The Clinton investigation looks like Club Fed in comparison. Clinton and her staff refused to cooperate with State Department investigators seeking confirm any damage to national security. Key laptops were withheld and only turned over after Comey’s staff agreed to destroy the computers after their review, despite the relevance of the evidence to congressional investigations. Comey then cut five immunity deals with key Clinton staff members, including former State Department staffer, Bryan Pagliano, who set up a server in Clinton’s home in Chappaqua, N.Y., and worked for her at the State Department.

Pagliano refused to cooperate after invoking his Fifth Amendment right against self-incrimination and destroyed evidence after being given a preservation order. Those deals raised the concern over a type of prosecutorial planned obsolescence, making a viable case less likely.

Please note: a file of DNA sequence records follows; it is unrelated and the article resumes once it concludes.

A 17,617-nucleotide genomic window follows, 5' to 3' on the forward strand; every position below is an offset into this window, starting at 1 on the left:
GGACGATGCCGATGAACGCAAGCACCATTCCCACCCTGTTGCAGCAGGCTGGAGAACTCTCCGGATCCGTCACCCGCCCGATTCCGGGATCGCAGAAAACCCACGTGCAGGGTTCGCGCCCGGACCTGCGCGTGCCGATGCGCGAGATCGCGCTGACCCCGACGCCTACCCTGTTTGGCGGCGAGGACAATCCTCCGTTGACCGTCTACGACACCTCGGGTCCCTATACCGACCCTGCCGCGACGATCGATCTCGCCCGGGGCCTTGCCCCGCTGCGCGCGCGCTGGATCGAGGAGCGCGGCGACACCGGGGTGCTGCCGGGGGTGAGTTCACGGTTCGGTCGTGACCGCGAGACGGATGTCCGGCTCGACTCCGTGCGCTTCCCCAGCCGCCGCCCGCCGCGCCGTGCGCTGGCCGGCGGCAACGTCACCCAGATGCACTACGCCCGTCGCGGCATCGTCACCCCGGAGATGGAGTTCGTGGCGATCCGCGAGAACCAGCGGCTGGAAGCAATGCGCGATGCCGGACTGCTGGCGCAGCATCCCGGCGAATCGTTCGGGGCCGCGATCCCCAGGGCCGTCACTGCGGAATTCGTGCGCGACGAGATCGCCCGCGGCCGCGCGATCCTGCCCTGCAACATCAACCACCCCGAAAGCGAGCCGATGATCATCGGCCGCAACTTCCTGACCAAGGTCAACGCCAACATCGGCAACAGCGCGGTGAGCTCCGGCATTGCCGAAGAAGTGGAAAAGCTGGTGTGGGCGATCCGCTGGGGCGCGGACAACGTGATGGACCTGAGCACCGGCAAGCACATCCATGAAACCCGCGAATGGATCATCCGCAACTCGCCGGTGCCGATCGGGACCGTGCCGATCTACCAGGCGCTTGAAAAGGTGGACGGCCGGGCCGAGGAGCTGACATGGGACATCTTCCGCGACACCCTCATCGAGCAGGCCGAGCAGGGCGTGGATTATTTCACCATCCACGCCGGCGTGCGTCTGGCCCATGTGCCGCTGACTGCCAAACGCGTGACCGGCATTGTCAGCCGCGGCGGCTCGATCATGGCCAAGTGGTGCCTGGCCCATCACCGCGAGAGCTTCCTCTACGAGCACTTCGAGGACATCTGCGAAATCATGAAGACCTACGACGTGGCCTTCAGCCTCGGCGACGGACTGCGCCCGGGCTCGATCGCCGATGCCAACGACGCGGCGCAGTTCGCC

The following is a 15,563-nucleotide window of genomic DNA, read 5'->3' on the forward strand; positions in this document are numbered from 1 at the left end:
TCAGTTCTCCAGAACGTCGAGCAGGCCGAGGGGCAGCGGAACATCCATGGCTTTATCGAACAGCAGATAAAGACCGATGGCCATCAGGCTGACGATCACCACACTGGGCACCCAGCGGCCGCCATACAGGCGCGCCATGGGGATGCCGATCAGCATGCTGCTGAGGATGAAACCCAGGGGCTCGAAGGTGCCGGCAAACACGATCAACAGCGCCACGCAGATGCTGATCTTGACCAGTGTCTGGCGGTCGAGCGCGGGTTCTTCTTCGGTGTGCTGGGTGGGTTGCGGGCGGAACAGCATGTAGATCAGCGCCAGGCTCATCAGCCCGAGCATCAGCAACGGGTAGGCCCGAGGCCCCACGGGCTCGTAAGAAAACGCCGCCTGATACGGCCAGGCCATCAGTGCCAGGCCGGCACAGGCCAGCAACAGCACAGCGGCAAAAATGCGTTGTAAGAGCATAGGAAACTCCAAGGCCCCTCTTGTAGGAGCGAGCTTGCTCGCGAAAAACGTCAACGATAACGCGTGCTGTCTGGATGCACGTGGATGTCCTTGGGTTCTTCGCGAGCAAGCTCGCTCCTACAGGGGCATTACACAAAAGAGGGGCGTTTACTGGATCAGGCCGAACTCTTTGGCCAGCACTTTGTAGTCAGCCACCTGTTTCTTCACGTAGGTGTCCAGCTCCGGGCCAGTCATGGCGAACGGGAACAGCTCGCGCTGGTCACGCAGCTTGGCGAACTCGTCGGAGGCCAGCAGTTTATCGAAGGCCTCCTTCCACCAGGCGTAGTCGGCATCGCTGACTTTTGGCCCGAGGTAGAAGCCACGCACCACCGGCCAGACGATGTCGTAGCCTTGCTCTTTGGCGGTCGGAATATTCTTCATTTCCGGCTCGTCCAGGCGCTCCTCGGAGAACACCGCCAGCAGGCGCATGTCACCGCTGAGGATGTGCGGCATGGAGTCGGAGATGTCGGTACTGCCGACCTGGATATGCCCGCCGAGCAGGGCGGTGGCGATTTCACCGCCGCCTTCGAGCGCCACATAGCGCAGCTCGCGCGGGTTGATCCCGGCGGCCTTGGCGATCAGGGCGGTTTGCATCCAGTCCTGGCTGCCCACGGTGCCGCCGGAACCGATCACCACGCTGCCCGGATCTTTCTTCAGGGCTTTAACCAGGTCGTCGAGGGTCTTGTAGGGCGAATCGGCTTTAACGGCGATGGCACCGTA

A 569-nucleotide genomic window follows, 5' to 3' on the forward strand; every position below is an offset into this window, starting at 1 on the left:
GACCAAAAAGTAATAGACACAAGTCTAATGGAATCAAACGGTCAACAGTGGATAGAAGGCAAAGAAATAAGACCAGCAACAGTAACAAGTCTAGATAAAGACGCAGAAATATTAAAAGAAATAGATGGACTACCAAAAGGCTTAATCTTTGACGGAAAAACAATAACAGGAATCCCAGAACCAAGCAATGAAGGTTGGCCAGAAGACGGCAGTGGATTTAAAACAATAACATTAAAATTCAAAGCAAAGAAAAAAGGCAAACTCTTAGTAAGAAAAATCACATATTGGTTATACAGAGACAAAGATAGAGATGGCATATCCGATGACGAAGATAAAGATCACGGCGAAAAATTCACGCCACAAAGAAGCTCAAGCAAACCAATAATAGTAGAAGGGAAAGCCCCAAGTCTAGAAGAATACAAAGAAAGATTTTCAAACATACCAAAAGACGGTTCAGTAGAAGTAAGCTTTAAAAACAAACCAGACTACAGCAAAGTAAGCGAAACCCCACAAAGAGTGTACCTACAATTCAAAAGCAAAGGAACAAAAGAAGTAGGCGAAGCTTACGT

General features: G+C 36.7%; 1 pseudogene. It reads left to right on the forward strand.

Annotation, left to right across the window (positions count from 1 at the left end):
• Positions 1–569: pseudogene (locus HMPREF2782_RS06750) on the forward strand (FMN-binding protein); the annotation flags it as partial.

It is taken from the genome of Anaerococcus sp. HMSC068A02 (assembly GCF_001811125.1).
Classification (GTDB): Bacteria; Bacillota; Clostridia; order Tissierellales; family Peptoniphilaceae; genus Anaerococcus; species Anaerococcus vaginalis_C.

The amusing part is that all of this circles back to Comey’s firing, which was justified by his handling of the Clinton investigation regardless of any other factors.

3. The New York Times today reviews a festival play called “___hole.” That’s not really the title, however, although “___hole” was printed twice as the play title before the Times made this clear. A comment by the reviewer noted that the real title couldn’t “get past the editors.” Continue reading

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Filed under Arts & Entertainment, Citizenship, Ethics Dunces, Etiquette and manners, Government & Politics, History, Journalism & Media, language, Law & Law Enforcement, Leadership, Popular Culture